August 4, 2011

Way to the Dawn Keyblade

Difficulty: Hard
Time: 21 hours
Price: $20

Eight days before Otakon, I decided I needed to make the Way to the Dawn keyblade to complete my Riku costume because my Kingdom Key just wasn't good enough. Was this a realistic idea? I did finish. Was it a good idea? I don't know. The keyblade turned out AMAZING, but I only got 3 hours of sleep Thursday night because I had to finish it and also the other costume I was going to wear.

Here's a rundown of how to make it and the timeline I used. It doesn't require any specialty tools to make - just a boxcutter, hot glue gun and paintbrushes!

8 Days Until Otakon: Shopping~!
All the materials I used:
-PVC pipe, two short sections
-Dowel rod
-Craft foam, thin sheets
-Paper Mache
-Acrylic paints - red, blue, black, white, brown, and tons of brushes
-Waterproof sealer
-Electric Tape
-3D paint, red
-Pokemon damage counters
-More hot glue than you can POSSIBLY IMAGINE. Actually, only about 10 sticks.

As a result of the materials I used, the keyblade turned out to be really light (about a pound and a half) and is not terribly unbalanced. However, I would consider it quite fragile.

6 Days Until Otakon: Create the base of the keyblade.

I started the keyblade by scaling it up to 41" long and printing a picture out so I would have something to go reference and use as a pattern for the entire process.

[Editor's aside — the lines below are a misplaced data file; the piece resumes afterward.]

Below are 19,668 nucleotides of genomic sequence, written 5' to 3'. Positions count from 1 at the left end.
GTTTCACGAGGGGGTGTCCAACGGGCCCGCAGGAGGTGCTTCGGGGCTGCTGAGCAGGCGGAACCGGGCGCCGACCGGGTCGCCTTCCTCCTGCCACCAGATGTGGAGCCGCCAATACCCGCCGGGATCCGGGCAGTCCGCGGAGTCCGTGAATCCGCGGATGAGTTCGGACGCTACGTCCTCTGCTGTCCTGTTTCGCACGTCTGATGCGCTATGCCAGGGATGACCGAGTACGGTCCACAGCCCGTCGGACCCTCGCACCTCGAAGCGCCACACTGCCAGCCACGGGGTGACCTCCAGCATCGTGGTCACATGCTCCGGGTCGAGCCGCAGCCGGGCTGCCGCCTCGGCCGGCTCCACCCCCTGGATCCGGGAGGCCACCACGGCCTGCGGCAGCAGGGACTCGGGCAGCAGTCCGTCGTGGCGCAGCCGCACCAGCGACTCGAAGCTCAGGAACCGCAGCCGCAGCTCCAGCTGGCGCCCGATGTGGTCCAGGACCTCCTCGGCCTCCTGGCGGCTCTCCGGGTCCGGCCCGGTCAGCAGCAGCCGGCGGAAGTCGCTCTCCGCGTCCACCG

I wanted it to be structural, so the first part of the base I made was a PVC and dowel backbone for the handle and blade. Because I placed more value on making something that wouldn't fall apart than making an exact replica, I shifted how the blade was attached so that it ran parallel to the handle.

And this is the backbone laid on top of the keyblade.

Next step - trace the keyblade onto cardboard and cut it out!

To inlay the backbone in the cardboard, I cut the shape of it out of the cardboard and glued them together! It's starting to look like something already!

And because this horrid thing is textured, I used craft foam to build up the base of the texturing. The first step was to smooth over the backbone.

Then I built up the veins and claws or whatever the textural elements actually are. This is the almost finished state, aka, where I got really tired and needed to sleep.

Five Days Until Otakon: Prep for paper mache.
No pictures of this. After finishing the last of the foam texturing, I coated the foam in 2 or 3 layers of 50% elmers glue solution to create a surface the paper mache would stick to. I attached a clip to the handle and hung it from the ceiling so I could work on both sides at once for maximum rush efficiency!

Four Days Until Otakon: Sooooo much paper mache.

With the keyblade still hanging from the ceiling, I used a glue-based paper mache to cover the entire thing.

The paper mache preserved and smoothed out the textured elements! I was amused because the newspapers were leftover from around the holidays, so there was all this Christmas stuff. It made me happy.
And, pro tip. Do not use woodglue for paper mache. It makes you look like you have both jaundice and some horrible peeling skin disease. Having done a semester of research developing and testing nontoxic adhesives, I can tell you for a fact that there is little to no difference in the strength of woodglue and elmers glue (after you cure them), so I don't know why I decided to use the 'stronger' glue for a non-structural application. Luckily, the yellow did wash out enough not to show in the con photos.

Three Days Until Otakon: Watching paint paper mache dry.